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How to send large files (for free!)


Need to transfer a large file to somebody over the Internet, but don’t know how to do it? We’ve got your back. Large file transfers can be done in a myriad of different ways, so we’ve put together this guide to cover the simplest, most effective, and most secure methods. No matter what you’re trying to send, the techniques listed below will help you get the job done without paying a dime.

Compress files before sending

Compress large filesGot a file that’s too big to send as an email attachment? Make it smaller! File compression will not only shrink whatever you’re trying to send, but it’ll make the transfer go faster regardless of which method you’re using – be it email, FTP, or uploading to a Cloud storage vault. Most computers come with file compression utilities built in, so making a .zip file only takes a few clicks. Here’s how it’s done:

Windows Mac
  1. Find the file you want to compress
  2. Right click on it and select “Send To”
  3. Choose “Compressed (zipped) Folder”       
  1. Find the file you want to compress
  2. Two-finger click/command+click on the file
  3. Select “Compress …”


If you’re transferring music or video, we suggest using RAR compression instead of ZIP because it uses a better compression algorithm that generally cuts down on data loss and file corruption. We recommend using 7-zip for this.


Use the File Transfer Protocol (FTP)


If you don’t want to compress your files before you send them, your best bet is to use FTP, the FIle Transfer Protocol. This protocol is designed for large file transfers, and all you need to start using it is a proper FTP client. We won’t go into great detail about how to use each of them, but to help you get started, we’ve listed our recommended FTP programs for every operating system. 

Windows   Mac   Linux

WinSCP, short for Windws Secure Copy is a free and open source FTP client that’s lightweight and full featured. In addition to standard FTP transfers, it also supports SFTP and SCP (secure transfers).


Cyberduck is a free and open source FTP client for OS X with a great interface and plenty of advanced features. Supported protocols include FTP, SFTP, WebDAV, Amazon S3, and more.


FileZilla is our top pick for programs that work with Linux, but it can also run on Mac and Windows. As with most Linux-compatible softwares, FileZilla is completely free, open source, and supports a wide range of transfer protocols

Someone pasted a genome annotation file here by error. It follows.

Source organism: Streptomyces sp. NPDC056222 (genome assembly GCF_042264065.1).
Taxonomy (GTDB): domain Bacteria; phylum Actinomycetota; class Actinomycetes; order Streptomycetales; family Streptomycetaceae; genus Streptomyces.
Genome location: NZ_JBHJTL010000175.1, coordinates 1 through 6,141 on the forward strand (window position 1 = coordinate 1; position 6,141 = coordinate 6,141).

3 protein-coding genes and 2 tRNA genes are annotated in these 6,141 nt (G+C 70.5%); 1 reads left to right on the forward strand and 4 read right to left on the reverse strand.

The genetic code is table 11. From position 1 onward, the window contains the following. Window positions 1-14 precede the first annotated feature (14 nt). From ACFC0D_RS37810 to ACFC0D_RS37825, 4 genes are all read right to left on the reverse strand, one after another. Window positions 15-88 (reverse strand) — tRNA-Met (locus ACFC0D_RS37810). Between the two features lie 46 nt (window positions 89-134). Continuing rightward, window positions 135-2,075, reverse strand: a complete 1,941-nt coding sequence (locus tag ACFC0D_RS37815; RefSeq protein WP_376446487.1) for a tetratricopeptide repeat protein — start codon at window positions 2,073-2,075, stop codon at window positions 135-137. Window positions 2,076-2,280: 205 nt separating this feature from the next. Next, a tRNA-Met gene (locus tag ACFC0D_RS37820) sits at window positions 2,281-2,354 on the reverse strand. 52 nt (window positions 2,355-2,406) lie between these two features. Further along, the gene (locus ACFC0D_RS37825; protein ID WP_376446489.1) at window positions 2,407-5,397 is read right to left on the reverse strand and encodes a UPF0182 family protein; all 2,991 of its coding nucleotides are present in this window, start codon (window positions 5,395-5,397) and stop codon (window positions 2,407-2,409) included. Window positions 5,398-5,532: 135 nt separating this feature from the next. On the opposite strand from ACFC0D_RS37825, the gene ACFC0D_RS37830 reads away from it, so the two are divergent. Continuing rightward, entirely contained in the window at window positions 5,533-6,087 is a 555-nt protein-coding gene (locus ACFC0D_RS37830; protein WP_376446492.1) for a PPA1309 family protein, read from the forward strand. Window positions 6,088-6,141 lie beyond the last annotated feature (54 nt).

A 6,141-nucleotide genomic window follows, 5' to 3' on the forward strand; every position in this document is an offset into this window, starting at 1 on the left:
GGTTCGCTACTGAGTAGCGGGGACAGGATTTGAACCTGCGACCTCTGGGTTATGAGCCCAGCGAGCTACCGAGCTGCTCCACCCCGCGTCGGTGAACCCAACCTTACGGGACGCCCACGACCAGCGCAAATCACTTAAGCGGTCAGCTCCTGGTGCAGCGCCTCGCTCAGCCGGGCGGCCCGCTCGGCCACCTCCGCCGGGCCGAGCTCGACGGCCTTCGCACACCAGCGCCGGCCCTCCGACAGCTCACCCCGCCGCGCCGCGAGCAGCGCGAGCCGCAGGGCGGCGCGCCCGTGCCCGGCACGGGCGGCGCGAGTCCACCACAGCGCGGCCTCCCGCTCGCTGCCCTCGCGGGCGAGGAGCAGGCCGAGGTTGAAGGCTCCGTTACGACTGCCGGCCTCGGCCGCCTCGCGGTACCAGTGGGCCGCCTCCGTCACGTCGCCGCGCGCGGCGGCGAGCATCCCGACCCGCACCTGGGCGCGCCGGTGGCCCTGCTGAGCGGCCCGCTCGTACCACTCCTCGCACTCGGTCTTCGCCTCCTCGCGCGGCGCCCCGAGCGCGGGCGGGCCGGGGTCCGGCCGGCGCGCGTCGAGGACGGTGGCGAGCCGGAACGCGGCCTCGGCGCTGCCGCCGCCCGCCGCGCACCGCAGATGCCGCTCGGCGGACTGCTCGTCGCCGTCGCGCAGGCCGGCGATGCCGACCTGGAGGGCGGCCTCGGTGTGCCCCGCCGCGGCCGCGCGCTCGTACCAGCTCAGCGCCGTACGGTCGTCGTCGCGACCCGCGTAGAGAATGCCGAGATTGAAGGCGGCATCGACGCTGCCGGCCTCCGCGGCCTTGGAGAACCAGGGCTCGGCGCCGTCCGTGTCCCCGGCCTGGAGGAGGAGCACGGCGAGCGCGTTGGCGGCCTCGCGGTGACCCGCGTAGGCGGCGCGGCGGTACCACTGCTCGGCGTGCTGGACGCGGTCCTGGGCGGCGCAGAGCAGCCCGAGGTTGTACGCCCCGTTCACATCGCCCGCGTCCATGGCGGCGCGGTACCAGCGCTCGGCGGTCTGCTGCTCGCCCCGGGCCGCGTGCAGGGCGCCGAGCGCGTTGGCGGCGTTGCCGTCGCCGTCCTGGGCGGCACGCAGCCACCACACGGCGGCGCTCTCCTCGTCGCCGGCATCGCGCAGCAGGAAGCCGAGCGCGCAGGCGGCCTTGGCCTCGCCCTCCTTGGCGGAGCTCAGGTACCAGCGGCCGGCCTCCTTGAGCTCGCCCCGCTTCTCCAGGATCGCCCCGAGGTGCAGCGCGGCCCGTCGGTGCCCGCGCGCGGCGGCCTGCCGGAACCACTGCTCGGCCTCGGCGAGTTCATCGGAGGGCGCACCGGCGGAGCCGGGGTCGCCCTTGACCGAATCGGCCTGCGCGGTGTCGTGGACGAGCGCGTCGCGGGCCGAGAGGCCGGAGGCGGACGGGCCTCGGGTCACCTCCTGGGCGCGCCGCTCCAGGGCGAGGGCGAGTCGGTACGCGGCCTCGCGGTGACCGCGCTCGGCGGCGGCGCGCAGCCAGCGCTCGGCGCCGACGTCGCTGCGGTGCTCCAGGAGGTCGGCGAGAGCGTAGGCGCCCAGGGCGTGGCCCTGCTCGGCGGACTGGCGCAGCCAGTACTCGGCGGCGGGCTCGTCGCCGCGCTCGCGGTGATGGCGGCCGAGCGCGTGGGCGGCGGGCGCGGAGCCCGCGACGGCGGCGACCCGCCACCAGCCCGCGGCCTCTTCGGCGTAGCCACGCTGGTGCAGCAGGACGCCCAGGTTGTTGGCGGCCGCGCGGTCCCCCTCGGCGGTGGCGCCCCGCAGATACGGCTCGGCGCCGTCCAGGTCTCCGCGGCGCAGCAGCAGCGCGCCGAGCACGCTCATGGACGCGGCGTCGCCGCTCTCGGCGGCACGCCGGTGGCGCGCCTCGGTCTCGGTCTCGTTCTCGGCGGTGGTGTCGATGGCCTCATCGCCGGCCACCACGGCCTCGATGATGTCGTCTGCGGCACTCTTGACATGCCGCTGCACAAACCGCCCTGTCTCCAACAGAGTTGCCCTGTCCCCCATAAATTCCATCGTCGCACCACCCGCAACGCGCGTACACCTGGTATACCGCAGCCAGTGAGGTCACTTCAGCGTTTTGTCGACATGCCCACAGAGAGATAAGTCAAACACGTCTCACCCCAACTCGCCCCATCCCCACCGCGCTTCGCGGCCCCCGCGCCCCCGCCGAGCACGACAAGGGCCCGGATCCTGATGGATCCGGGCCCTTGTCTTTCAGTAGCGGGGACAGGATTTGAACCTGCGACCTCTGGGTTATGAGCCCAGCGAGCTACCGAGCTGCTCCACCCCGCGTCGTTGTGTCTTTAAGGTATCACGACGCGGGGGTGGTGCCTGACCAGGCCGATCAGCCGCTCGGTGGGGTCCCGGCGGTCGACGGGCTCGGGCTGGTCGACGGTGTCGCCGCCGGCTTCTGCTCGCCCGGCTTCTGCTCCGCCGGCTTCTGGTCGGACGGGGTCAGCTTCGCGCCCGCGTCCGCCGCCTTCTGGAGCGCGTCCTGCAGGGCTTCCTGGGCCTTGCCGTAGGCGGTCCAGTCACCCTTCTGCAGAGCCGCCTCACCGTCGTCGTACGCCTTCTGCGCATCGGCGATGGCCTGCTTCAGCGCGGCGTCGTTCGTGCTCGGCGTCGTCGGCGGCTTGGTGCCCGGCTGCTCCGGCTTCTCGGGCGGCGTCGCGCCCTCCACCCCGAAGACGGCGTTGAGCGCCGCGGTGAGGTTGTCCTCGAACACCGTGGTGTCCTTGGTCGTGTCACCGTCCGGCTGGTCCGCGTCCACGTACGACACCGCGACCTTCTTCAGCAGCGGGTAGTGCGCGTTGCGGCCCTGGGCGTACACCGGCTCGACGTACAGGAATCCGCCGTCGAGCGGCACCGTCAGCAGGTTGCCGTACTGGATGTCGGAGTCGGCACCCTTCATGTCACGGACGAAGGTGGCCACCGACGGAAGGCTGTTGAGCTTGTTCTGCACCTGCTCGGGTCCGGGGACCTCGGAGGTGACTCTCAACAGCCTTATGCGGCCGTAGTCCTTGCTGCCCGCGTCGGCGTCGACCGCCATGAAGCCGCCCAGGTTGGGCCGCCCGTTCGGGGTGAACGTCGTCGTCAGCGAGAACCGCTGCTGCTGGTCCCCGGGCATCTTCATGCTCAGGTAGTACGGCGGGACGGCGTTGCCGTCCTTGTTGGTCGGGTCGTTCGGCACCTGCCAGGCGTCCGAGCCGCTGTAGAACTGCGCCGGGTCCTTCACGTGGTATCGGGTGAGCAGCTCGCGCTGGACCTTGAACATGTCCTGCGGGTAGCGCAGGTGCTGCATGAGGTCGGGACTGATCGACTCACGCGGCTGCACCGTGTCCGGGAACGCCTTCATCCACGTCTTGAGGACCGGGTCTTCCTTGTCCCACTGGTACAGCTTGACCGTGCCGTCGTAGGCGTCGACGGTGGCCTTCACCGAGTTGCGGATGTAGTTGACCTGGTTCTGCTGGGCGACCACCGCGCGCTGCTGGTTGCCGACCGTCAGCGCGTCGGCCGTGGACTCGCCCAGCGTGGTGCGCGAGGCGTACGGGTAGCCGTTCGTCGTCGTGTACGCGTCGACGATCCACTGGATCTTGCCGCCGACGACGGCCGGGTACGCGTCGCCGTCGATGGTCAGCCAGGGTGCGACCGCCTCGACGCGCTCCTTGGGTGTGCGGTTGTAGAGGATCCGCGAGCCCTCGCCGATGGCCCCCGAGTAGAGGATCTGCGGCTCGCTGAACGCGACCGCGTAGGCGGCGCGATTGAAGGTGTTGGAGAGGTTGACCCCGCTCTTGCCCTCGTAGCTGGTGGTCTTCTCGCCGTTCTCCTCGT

ideaDon’t feel like downloading a full desktop program just to transfer a couple of files? Check out FireFTP to transfer files right from your Firefox browser!


Upload to a Cloud storage service

How to send large files with the CloudThe third option for transferring large files is to upload them to an online storage service where your desired recipient can download them. Thanks to the rise of cloud computing, there are a zillion of these types of services, so we’ve taken the time to pick out the best ones for you. Below you’ll find a quick list of our favorite services that offer plenty of storage space, security, and sharing features. Again, we won’t get into specifics on how to use each program but will instead provide quick descriptions to help you find a service that suits your needs.

Google Drive offers up to 5GB of free storage and allows you to share large files like pictures and videos in just a few clicks. If you’ve already got a Gmail account, you can’t beat the simplicity of Drive.

Dropbox is another great cloud storage option that offers 5GB of storage space and a variety of sharing options.

Mega is the reincarnation of Kim Dotcom’s darling Megaupload. It offers 50GB of free storage, no file size limits, and comes with a robust set of security features. 

Mediafire offers 50GB 10GB of free storage and boasts incredibly simple sharing tools, but it limits file uploads to 200MB so it’s not well suited for videos.


That sums up our guide! Feel free to share your favorite file transfer methods in the comments!

[Top image via dencg/Shutterstock]

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